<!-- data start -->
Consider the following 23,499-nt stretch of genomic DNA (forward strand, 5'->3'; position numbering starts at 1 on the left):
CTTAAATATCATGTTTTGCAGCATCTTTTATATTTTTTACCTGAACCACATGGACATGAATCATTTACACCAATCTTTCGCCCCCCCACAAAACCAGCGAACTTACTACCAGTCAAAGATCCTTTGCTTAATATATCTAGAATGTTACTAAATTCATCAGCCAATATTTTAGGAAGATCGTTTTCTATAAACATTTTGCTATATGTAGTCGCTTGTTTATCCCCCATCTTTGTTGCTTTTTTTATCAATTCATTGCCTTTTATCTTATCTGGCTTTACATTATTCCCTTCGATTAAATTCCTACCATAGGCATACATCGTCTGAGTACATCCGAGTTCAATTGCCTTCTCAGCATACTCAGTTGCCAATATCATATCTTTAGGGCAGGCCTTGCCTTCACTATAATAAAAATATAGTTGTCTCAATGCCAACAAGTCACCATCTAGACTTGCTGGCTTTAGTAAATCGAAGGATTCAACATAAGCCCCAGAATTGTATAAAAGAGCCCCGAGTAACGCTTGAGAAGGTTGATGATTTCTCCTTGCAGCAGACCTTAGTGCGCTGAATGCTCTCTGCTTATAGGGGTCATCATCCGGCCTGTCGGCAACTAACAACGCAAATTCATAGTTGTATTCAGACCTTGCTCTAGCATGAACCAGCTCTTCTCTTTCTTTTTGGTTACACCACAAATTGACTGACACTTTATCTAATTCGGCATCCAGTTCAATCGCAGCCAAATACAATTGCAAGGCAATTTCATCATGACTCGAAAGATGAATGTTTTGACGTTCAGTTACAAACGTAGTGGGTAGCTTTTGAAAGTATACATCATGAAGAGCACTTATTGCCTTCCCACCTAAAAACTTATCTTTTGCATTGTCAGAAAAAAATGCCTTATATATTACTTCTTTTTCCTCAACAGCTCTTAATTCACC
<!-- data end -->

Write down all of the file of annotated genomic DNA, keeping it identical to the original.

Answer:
Consider the following 23,499-nt stretch of genomic DNA (forward strand, 5'->3'; position numbering starts at 1 on the left):
CTTAAATATCATGTTTTGCAGCATCTTTTATATTTTTTACCTGAACCACATGGACATGAATCATTTACACCAATCTTTCGCCCCCCCACAAAACCAGCGAACTTACTACCAGTCAAAGATCCTTTGCTTAATATATCTAGAATGTTACTAAATTCATCAGCCAATATTTTAGGAAGATCGTTTTCTATAAACATTTTGCTATATGTAGTCGCTTGTTTATCCCCCATCTTTGTTGCTTTTTTTATCAATTCATTGCCTTTTATCTTATCTGGCTTTACATTATTCCCTTCGATTAAATTCCTACCATAGGCATACATCGTCTGAGTACATCCGAGTTCAATTGCCTTCTCAGCATACTCAGTTGCCAATATCATATCTTTAGGGCAGGCCTTGCCTTCACTATAATAAAAATATAGTTGTCTCAATGCCAACAAGTCACCATCTAGACTTGCTGGCTTTAGTAAATCGAAGGATTCAACATAAGCCCCAGAATTGTATAAAAGAGCCCCGAGTAACGCTTGAGAAGGTTGATGATTTCTCCTTGCAGCAGACCTTAGTGCGCTGAATGCTCTCTGCTTATAGGGGTCATCATCCGGCCTGTCGGCAACTAACAACGCAAATTCATAGTTGTATTCAGACCTTGCTCTAGCATGAACCAGCTCTTCTCTTTCTTTTTGGTTACACCACAAATTGACTGACACTTTATCTAATTCGGCATCCAGTTCAATCGCAGCCAAATACAATTGCAAGGCAATTTCATCATGACTCGAAAGATGAATGTTTTGACGTTCAGTTACAAACGTAGTGGGTAGCTTTTGAAAGTATACATCATGAAGAGCACTTATTGCCTTCCCACCTAAAAACTTATCTTTTGCATTGTCAGAAAAAAATGCCTTATATATTACTTCTTTTTCCTCAACAGCTCTTAATTCACC